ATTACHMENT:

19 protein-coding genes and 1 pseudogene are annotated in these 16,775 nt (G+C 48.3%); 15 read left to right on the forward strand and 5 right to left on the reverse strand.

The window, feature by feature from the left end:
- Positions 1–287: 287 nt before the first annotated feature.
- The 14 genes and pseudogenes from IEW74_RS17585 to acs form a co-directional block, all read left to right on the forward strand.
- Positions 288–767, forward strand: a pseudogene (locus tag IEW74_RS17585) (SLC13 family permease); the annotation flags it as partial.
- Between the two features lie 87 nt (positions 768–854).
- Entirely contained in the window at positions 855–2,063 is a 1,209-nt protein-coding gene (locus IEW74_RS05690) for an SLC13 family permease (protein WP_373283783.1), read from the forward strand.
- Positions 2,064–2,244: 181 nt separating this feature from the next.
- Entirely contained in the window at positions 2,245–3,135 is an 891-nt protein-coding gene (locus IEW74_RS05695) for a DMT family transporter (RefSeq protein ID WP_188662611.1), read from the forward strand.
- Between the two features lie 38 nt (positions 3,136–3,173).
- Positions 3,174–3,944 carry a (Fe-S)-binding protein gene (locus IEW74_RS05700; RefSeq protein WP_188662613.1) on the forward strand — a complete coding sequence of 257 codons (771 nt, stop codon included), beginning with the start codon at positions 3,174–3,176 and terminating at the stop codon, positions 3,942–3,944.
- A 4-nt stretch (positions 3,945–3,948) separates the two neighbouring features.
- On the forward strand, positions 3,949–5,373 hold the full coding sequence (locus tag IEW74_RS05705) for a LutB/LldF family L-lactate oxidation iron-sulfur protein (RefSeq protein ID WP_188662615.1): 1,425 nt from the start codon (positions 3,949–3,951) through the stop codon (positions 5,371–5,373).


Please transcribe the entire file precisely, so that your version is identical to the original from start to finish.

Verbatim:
19 protein-coding genes and 1 pseudogene are annotated in these 16,775 nt (G+C 48.3%); 15 read left to right on the forward strand and 5 right to left on the reverse strand.

The window, feature by feature from the left end:
- Positions 1–287: 287 nt before the first annotated feature.
- The 14 genes and pseudogenes from IEW74_RS17585 to acs form a co-directional block, all read left to right on the forward strand.
- Positions 288–767, forward strand: a pseudogene (locus tag IEW74_RS17585) (SLC13 family permease); the annotation flags it as partial.
- Between the two features lie 87 nt (positions 768–854).
- Entirely contained in the window at positions 855–2,063 is a 1,209-nt protein-coding gene (locus IEW74_RS05690) for an SLC13 family permease (protein WP_373283783.1), read from the forward strand.
- Positions 2,064–2,244: 181 nt separating this feature from the next.
- Entirely contained in the window at positions 2,245–3,135 is an 891-nt protein-coding gene (locus IEW74_RS05695) for a DMT family transporter (RefSeq protein ID WP_188662611.1), read from the forward strand.
- Between the two features lie 38 nt (positions 3,136–3,173).
- Positions 3,174–3,944 carry a (Fe-S)-binding protein gene (locus IEW74_RS05700; RefSeq protein WP_188662613.1) on the forward strand — a complete coding sequence of 257 codons (771 nt, stop codon included), beginning with the start codon at positions 3,174–3,176 and terminating at the stop codon, positions 3,942–3,944.
- A 4-nt stretch (positions 3,945–3,948) separates the two neighbouring features.
- On the forward strand, positions 3,949–5,373 hold the full coding sequence (locus tag IEW74_RS05705) for a LutB/LldF family L-lactate oxidation iron-sulfur protein (RefSeq protein ID WP_188662615.1): 1,425 nt from the start codon (positions 3,949–3,951) through the stop codon (positions 5,371–5,373).